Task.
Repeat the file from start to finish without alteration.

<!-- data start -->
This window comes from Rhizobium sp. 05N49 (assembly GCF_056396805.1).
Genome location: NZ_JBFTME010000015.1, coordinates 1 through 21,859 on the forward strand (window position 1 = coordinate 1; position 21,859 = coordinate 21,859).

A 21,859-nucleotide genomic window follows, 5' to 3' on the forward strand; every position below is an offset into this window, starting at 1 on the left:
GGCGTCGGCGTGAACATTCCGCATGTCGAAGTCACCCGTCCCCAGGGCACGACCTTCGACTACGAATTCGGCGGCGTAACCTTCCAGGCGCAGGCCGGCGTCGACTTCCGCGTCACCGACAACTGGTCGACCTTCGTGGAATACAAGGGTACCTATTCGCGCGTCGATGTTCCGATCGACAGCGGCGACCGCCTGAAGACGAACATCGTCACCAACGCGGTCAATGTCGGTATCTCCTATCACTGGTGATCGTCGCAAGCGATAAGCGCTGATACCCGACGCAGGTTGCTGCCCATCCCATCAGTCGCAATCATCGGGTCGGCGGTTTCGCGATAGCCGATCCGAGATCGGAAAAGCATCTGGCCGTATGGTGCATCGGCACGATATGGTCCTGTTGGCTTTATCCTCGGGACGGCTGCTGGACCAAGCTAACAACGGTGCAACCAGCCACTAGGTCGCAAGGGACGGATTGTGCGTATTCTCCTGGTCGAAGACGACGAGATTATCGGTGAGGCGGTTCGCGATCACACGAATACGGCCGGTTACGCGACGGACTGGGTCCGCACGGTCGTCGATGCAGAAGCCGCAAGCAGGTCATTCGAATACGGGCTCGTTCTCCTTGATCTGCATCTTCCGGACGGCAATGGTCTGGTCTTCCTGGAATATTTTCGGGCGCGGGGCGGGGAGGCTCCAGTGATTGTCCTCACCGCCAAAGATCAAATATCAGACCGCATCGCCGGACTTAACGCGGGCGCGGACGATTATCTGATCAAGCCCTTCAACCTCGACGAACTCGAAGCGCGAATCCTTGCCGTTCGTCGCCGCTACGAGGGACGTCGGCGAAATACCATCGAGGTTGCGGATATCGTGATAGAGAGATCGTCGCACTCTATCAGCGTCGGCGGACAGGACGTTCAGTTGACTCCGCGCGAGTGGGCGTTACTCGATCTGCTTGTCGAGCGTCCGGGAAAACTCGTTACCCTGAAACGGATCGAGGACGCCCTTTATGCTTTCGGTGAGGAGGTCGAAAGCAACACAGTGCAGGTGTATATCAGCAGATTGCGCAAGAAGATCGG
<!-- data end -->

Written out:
This window comes from Rhizobium sp. 05N49 (assembly GCF_056396805.1).
Genome location: NZ_JBFTME010000015.1, coordinates 1 through 21,859 on the forward strand (window position 1 = coordinate 1; position 21,859 = coordinate 21,859).

A 21,859-nucleotide genomic window follows, 5' to 3' on the forward strand; every position below is an offset into this window, starting at 1 on the left:
GGCGTCGGCGTGAACATTCCGCATGTCGAAGTCACCCGTCCCCAGGGCACGACCTTCGACTACGAATTCGGCGGCGTAACCTTCCAGGCGCAGGCCGGCGTCGACTTCCGCGTCACCGACAACTGGTCGACCTTCGTGGAATACAAGGGTACCTATTCGCGCGTCGATGTTCCGATCGACAGCGGCGACCGCCTGAAGACGAACATCGTCACCAACGCGGTCAATGTCGGTATCTCCTATCACTGGTGATCGTCGCAAGCGATAAGCGCTGATACCCGACGCAGGTTGCTGCCCATCCCATCAGTCGCAATCATCGGGTCGGCGGTTTCGCGATAGCCGATCCGAGATCGGAAAAGCATCTGGCCGTATGGTGCATCGGCACGATATGGTCCTGTTGGCTTTATCCTCGGGACGGCTGCTGGACCAAGCTAACAACGGTGCAACCAGCCACTAGGTCGCAAGGGACGGATTGTGCGTATTCTCCTGGTCGAAGACGACGAGATTATCGGTGAGGCGGTTCGCGATCACACGAATACGGCCGGTTACGCGACGGACTGGGTCCGCACGGTCGTCGATGCAGAAGCCGCAAGCAGGTCATTCGAATACGGGCTCGTTCTCCTTGATCTGCATCTTCCGGACGGCAATGGTCTGGTCTTCCTGGAATATTTTCGGGCGCGGGGCGGGGAGGCTCCAGTGATTGTCCTCACCGCCAAAGATCAAATATCAGACCGCATCGCCGGACTTAACGCGGGCGCGGACGATTATCTGATCAAGCCCTTCAACCTCGACGAACTCGAAGCGCGAATCCTTGCCGTTCGTCGCCGCTACGAGGGACGTCGGCGAAATACCATCGAGGTTGCGGATATCGTGATAGAGAGATCGTCGCACTCTATCAGCGTCGGCGGACAGGACGTTCAGTTGACTCCGCGCGAGTGGGCGTTACTCGATCTGCTTGTCGAGCGTCCGGGAAAACTCGTTACCCTGAAACGGATCGAGGACGCCCTTTATGCTTTCGGTGAGGAGGTCGAAAGCAACACAGTGCAGGTGTATATCAGCAGATTGCGCAAGAAGATCGG